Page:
Maddalena Dunscombe talks to student Stop the War organiser Jamal Elaheebocus

Maddalena Dunscombe & Jamal Elaheebocus

What work has StW Students been focusing on in the past year? And what kind of work will you be planning for 2021?

Obviously at the start of the pandemic we had to switch to online campaigning and we held several successful online meetings on Coronavirus, War and Sanctions, the Julian Assange case and War and the Climate Crisis.

In the autumn we also held a students’ activist meeting aimed at getting more university students involved with organising Stop the War events and groups at their universities.

Towards the end of the year and at the start of this year we helped build towards the Day of Action against the Yemen war, where we worked with Campaign Against Arms Trade and London Students for Yemen to organise two meetings on the war in Yemen, Britain’s role in it and the role that the arms companies who provide arms for the Yemen war, particularly BAE Systems, play on campuses across the country.

The world is currently facing so many crises. What anti-war topics do you and other StW students tend to prioritise and why?

It’s often difficult to choose which topic to focus on because of the scale of imperialism and the number of crises we face.

I think the topics we tend to focus on are the ones which have broader links not only to the anti-war movement but other movements which students are involved in.

The War and Climate Crisis meeting was aimed at bringing together two causes which are actually closely linked and tying in anti-war campaigning with the incredible work student activists have been doing around climate change.

Similarly with the Assange case, the repercussions are far beyond just the anti-war movement and it threatens journalistic freedom and general freedom of expression, which is also coming more under attack on university campuses.

With Greta Thunberg rallying so many young voices in the world against climate change, it might be easy to assume that this would be the same case for students within the anti-war movement. But how easy or difficult is it to get your peers involved in anti-war activity?

It’s actually been quite a challenge to get young people and students involved in anti-war campaigning.

Organising around war with Iran is quite difficult, for example, because apart from that period in January 2020 when Trump came very close to waging war on Iran, there hasn’t been the constant sense that it could happen at any time and so I think students tend to focus on more pressing issues which are more immediate.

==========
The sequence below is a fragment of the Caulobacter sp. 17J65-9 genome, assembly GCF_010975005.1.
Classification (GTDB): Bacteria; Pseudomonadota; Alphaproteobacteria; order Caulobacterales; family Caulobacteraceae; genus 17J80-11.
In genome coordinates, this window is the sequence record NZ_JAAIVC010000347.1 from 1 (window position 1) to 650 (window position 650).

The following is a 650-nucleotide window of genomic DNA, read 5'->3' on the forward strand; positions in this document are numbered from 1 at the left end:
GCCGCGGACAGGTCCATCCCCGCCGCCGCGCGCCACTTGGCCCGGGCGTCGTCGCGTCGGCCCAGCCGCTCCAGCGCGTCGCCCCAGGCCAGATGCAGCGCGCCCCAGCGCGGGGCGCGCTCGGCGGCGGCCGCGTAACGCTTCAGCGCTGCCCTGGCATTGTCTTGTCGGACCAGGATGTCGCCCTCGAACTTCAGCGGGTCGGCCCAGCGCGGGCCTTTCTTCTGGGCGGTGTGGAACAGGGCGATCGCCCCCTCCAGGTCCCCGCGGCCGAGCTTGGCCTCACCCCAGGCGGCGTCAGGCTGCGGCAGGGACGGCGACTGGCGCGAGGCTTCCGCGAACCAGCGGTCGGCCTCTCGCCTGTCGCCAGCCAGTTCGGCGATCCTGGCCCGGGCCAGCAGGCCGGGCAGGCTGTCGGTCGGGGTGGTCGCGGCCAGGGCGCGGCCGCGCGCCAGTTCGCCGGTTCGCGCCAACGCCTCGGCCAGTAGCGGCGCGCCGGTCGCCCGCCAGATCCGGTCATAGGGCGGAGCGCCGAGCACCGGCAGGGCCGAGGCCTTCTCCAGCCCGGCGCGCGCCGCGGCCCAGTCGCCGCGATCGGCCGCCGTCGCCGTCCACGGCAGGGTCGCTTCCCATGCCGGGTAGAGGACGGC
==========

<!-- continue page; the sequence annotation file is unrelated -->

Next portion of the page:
On the other hand, of course, students have been very keen to get involved in campaigning around the Yemen war.

I think that was because Britain’s involvement was so blatant and because students had seen the influence of arms companies on campus and wanted to do something to challenge it.

Similarly, campaigning for Palestinian rights and liberation is always something students are very involved in and will continue to be important as the oppression of the Palestinians continues.

Your generation has grown up during a decade of austerity. I feel that this has to affect the rise in political awareness that so many young adults are now experiencing. I imagine that this awareness has played a big part in Stop the War Students?

I think it definitely has. We have seen funding for our schools, hospitals and local facilities like youth clubs cut so brutally, while military spending has remained constant throughout the last decade.

When you see on the one hand that your school can’t afford certain textbooks, while on the other hand you also see billions of pounds poured into the military and defence budget, you cannot help but feel outraged and feel like you want to change that, not just for yourself but also for future generations.

Similarly with the climate crisis, it has become so obvious for students to see that the lack of action on the climate crisis and implementing a Green New Deal is very much a political choice.

The money is there and has always been there, but instead it is spent on subsidising fossil fuels and arms sales, both of which contribute massively to emissions and the worsening of the climate crisis.

I think that’s why students are always active in anti-war campaigning, climate justice campaigning and so on, because firstly it will affect our lives profoundly in the future and secondly, we can see that things don’t have to be the way they are.

Finally, are there any particular meetings or protests you, or anyone from your group, look forward to organising in the future?

We’re hoping to organise another meeting on the Yemen war, particularly looking at pressing universities to divest from BAE Systems and other arms companies, and hopefully we can help build pressure on Boris Johnson to follow Joe Biden in suspending arms sales to Saudi Arabia.

We’re also hoping to bring the cold war on China more into student campaigning and organise a meeting on that.

I’m also hoping it won’t be too long before we can get back on the streets and protest against war and imperialism.

27 Feb 2021

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